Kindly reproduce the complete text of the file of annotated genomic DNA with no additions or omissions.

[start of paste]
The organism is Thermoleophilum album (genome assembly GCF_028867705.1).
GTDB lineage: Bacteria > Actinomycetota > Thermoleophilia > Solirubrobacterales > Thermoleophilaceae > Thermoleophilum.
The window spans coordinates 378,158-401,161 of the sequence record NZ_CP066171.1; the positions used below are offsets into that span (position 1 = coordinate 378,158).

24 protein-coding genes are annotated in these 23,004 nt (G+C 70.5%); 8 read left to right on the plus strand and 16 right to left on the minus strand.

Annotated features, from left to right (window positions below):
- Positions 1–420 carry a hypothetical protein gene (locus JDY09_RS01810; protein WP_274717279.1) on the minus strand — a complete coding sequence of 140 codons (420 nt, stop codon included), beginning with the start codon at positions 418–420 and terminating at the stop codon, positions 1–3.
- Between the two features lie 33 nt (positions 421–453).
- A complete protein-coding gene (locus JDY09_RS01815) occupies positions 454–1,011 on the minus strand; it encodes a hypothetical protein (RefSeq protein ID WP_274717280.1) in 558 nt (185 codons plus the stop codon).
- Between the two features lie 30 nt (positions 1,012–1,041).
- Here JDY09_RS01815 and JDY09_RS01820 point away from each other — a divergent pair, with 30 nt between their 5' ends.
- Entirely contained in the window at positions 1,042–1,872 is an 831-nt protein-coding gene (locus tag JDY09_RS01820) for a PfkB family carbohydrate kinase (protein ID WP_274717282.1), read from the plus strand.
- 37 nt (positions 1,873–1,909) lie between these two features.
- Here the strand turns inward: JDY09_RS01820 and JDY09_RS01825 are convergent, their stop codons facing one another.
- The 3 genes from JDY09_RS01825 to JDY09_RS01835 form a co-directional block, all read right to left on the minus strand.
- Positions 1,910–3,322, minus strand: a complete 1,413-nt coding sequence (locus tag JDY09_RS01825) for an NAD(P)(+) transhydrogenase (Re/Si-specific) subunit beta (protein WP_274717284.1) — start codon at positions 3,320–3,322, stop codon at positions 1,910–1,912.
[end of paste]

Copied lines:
The organism is Thermoleophilum album (genome assembly GCF_028867705.1).
GTDB lineage: Bacteria > Actinomycetota > Thermoleophilia > Solirubrobacterales > Thermoleophilaceae > Thermoleophilum.
The window spans coordinates 378,158-401,161 of the sequence record NZ_CP066171.1; the positions used below are offsets into that span (position 1 = coordinate 378,158).

24 protein-coding genes are annotated in these 23,004 nt (G+C 70.5%); 8 read left to right on the plus strand and 16 right to left on the minus strand.

Annotated features, from left to right (window positions below):
- Positions 1–420 carry a hypothetical protein gene (locus JDY09_RS01810; protein WP_274717279.1) on the minus strand — a complete coding sequence of 140 codons (420 nt, stop codon included), beginning with the start codon at positions 418–420 and terminating at the stop codon, positions 1–3.
- Between the two features lie 33 nt (positions 421–453).
- A complete protein-coding gene (locus JDY09_RS01815) occupies positions 454–1,011 on the minus strand; it encodes a hypothetical protein (RefSeq protein ID WP_274717280.1) in 558 nt (185 codons plus the stop codon).
- Between the two features lie 30 nt (positions 1,012–1,041).
- Here JDY09_RS01815 and JDY09_RS01820 point away from each other — a divergent pair, with 30 nt between their 5' ends.
- Entirely contained in the window at positions 1,042–1,872 is an 831-nt protein-coding gene (locus tag JDY09_RS01820) for a PfkB family carbohydrate kinase (protein ID WP_274717282.1), read from the plus strand.
- 37 nt (positions 1,873–1,909) lie between these two features.
- Here the strand turns inward: JDY09_RS01820 and JDY09_RS01825 are convergent, their stop codons facing one another.
- The 3 genes from JDY09_RS01825 to JDY09_RS01835 form a co-directional block, all read right to left on the minus strand.
- Positions 1,910–3,322, minus strand: a complete 1,413-nt coding sequence (locus tag JDY09_RS01825) for an NAD(P)(+) transhydrogenase (Re/Si-specific) subunit beta (protein WP_274717284.1) — start codon at positions 3,320–3,322, stop codon at positions 1,910–1,912.